Thursday, November 29, 2007

What The League And Local One Are Saying

What The League And Local One Are Saying

Now that the new reality of a post-strike Broadway world is beginning to set in, I wanted to share for a moment what the two sides in the bitter stagehands strike were saying.

The League of American Theatres and Producers has posted the following statement:
November 28, 2007


The League of American Theatres and Producers and Local One of the I.A.T.S.E. are pleased to announce that a tentative agreement has been reached ending the Broadway strike.

Performances will resume Thursday evening, November 29. All shows except The Homecoming will play their normal performance schedules. For more information, as well as refund/exchange information for canceled performances, visit our website

League Executive Director Charlotte St. Martin said: "The contract is a good compromise that serves our industry. What is most important is that Broadway's lights will once again shine brightly, with a diversity of productions that will delight all theatregoers during this holiday time. We look forward to celebrating the season and welcoming our talented stagehands, and the theatergoing public, back to Broadway."

Local One President James J. Claffey, Jr. said: "The people of Broadway are looking forward to returning to work, giving the theatregoing public the joy of Broadway, the greatest entertainment in the world."
For its part Local One's official statement comes from Robert C. Score, the union's recording-correspondence secretary:
Dear Brothers and Sisters,

President James J. Claffey, Jr., Business Manager Kevin McGarty, Business Manager Michael Wekselblatt, Attorney and Brother Steve Spivak, Attorney James Murphy and the Local One Negotiating Committee have successfully completed the contract negotiation with the League of American Theatres and Producers.

The strike is over. Do not, I repeat, do not report for picket duty.

The Executive Board of Local One has ordered the picket lines to cease. If you receive a call to report to work, please do so.

The Local One Negotiating Committee is firmly behind the ratification of the contract.

Thank you all, Brothers and Sisters, for all the support and understanding during this historic time.
As for who won and who lost, The New York Times' Campbell Robertson reports that while neither side officially would discuss terms of the agreement:
[A]mong the changes The League was able to achieve, according to officials involved in the talks, was a daily minimum of 17 stagehands on the load-in, the lengthy and costly period when a production is loaded into a theater. In the recently expired contract, producers would set a number of stagehands needed for a load-in -- say, 35 -- and all of them would have to stay every day for the entirety of the load-in, an arrangement that producers said often left large groups of stagehands with nothing to do.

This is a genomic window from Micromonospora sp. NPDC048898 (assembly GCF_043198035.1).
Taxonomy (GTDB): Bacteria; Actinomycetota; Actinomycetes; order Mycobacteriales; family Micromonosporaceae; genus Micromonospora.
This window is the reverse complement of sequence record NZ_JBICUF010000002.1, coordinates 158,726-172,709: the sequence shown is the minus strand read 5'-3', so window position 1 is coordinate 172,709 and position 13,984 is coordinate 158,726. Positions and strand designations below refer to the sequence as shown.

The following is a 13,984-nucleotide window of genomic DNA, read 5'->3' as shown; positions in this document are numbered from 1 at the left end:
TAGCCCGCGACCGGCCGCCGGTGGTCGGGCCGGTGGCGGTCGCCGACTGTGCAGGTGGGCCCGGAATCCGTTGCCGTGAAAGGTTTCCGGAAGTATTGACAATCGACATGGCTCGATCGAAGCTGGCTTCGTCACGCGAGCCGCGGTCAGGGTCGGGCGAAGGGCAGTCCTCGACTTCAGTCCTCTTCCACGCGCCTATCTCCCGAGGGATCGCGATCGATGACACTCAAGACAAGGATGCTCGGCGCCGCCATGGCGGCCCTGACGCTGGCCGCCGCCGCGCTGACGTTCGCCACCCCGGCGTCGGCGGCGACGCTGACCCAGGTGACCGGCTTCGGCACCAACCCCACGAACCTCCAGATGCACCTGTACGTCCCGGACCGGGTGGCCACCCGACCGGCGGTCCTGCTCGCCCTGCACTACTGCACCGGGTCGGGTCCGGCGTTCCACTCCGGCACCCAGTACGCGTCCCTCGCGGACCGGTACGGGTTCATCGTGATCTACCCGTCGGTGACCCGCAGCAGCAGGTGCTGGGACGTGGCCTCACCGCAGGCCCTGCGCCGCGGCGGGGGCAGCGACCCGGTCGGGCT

The League was also able to gain an extra hour on the continuity call, the hour before or after a performance when stagehands perform duties related to that performance. In the old contract, any work that took longer than one hour required a minimum four-hour work call. In the tentative deal, stagehands can be called for two hours before a performance or for an hour before and after, though they would earn double for the hour after the show.
In return, according to Robertson, there are gains in pay for the union:
[U]nion members would get yearly raises well above the 3.5 percent that the league had been offering.
So there you have it, folks.

This is Steve On Broadway (SOB).

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At 29 November, 2007, Anonymous Anonymous said...


Dear Brothers and Sisters,

The following appeared in the N.Y. Daily News, Wednesday, November 28, Voice of the People, Pg. 32-

B'way Stars

Whitestone: To the misinformed Voicer who wishes his two kids were stagehands: To begin with, they do not all make $150,000 a year, but they should. And they do a hell of a lot more than change light bulbs and move furniture. And if you think your kids will be home on the weekends or for Chanukah, Christmas, New Year's, Easter or Thanksgiving, think again. They'll be at the theatre, working hard, because the show must go on. Be careful what you wish for, sir. You might just get it!

A stagehand's mother

At 29 November, 2007, Blogger Steve On Broadway (SOB) said...

Thanks Anonymous - I had also read that when it was posted on Local One's Web site. It's quite a message.


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